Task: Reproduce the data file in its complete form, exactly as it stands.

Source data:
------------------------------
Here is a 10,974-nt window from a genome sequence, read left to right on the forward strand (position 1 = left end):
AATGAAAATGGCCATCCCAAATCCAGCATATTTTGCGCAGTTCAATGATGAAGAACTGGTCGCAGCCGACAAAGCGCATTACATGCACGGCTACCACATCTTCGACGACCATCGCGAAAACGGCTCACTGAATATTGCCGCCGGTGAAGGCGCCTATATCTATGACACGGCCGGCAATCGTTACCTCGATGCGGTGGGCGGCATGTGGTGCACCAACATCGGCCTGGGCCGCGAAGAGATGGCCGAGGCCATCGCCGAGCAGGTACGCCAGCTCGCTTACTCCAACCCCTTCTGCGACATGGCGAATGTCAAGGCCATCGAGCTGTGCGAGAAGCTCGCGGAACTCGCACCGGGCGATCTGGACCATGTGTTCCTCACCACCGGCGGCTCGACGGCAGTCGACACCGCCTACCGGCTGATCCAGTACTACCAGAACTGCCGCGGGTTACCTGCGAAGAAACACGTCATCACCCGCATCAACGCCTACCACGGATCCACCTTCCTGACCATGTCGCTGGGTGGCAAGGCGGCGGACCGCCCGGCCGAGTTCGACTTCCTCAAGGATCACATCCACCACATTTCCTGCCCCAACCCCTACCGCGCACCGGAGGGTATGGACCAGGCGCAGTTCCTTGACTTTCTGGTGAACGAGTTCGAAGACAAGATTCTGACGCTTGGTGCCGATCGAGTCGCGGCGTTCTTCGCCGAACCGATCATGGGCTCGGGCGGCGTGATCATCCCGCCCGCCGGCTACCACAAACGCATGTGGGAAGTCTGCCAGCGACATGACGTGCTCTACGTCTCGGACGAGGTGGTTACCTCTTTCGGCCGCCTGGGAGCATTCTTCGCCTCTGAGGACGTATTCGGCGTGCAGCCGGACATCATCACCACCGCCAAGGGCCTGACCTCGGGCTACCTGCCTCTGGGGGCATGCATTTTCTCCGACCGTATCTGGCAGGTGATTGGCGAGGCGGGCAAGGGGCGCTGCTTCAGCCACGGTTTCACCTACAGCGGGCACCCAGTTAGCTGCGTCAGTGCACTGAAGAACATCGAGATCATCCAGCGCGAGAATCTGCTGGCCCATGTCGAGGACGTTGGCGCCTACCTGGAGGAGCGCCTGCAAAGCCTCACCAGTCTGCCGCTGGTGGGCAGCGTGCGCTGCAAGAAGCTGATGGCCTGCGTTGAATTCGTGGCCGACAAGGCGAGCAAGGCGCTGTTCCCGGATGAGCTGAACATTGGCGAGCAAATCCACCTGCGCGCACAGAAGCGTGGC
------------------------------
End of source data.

Here is a 10,974-nt window from a genome sequence, read left to right on the forward strand (position 1 = left end):
AATGAAAATGGCCATCCCAAATCCAGCATATTTTGCGCAGTTCAATGATGAAGAACTGGTCGCAGCCGACAAAGCGCATTACATGCACGGCTACCACATCTTCGACGACCATCGCGAAAACGGCTCACTGAATATTGCCGCCGGTGAAGGCGCCTATATCTATGACACGGCCGGCAATCGTTACCTCGATGCGGTGGGCGGCATGTGGTGCACCAACATCGGCCTGGGCCGCGAAGAGATGGCCGAGGCCATCGCCGAGCAGGTACGCCAGCTCGCTTACTCCAACCCCTTCTGCGACATGGCGAATGTCAAGGCCATCGAGCTGTGCGAGAAGCTCGCGGAACTCGCACCGGGCGATCTGGACCATGTGTTCCTCACCACCGGCGGCTCGACGGCAGTCGACACCGCCTACCGGCTGATCCAGTACTACCAGAACTGCCGCGGGTTACCTGCGAAGAAACACGTCATCACCCGCATCAACGCCTACCACGGATCCACCTTCCTGACCATGTCGCTGGGTGGCAAGGCGGCGGACCGCCCGGCCGAGTTCGACTTCCTCAAGGATCACATCCACCACATTTCCTGCCCCAACCCCTACCGCGCACCGGAGGGTATGGACCAGGCGCAGTTCCTTGACTTTCTGGTGAACGAGTTCGAAGACAAGATTCTGACGCTTGGTGCCGATCGAGTCGCGGCGTTCTTCGCCGAACCGATCATGGGCTCGGGCGGCGTGATCATCCCGCCCGCCGGCTACCACAAACGCATGTGGGAAGTCTGCCAGCGACATGACGTGCTCTACGTCTCGGACGAGGTGGTTACCTCTTTCGGCCGCCTGGGAGCATTCTTCGCCTCTGAGGACGTATTCGGCGTGCAGCCGGACATCATCACCACCGCCAAGGGCCTGACCTCGGGCTACCTGCCTCTGGGGGCATGCATTTTCTCCGACCGTATCTGGCAGGTGATTGGCGAGGCGGGCAAGGGGCGCTGCTTCAGCCACGGTTTCACCTACAGCGGGCACCCAGTTAGCTGCGTCAGTGCACTGAAGAACATCGAGATCATCCAGCGCGAGAATCTGCTGGCCCATGTCGAGGACGTTGGCGCCTACCTGGAGGAGCGCCTGCAAAGCCTCACCAGTCTGCCGCTGGTGGGCAGCGTGCGCTGCAAGAAGCTGATGGCCTGCGTTGAATTCGTGGCCGACAAGGCGAGCAAGGCGCTGTTCCCGGATGAGCTGAACATTGGCGAGCAAATCCACCTGCGCGCACAGAAGCGTGGC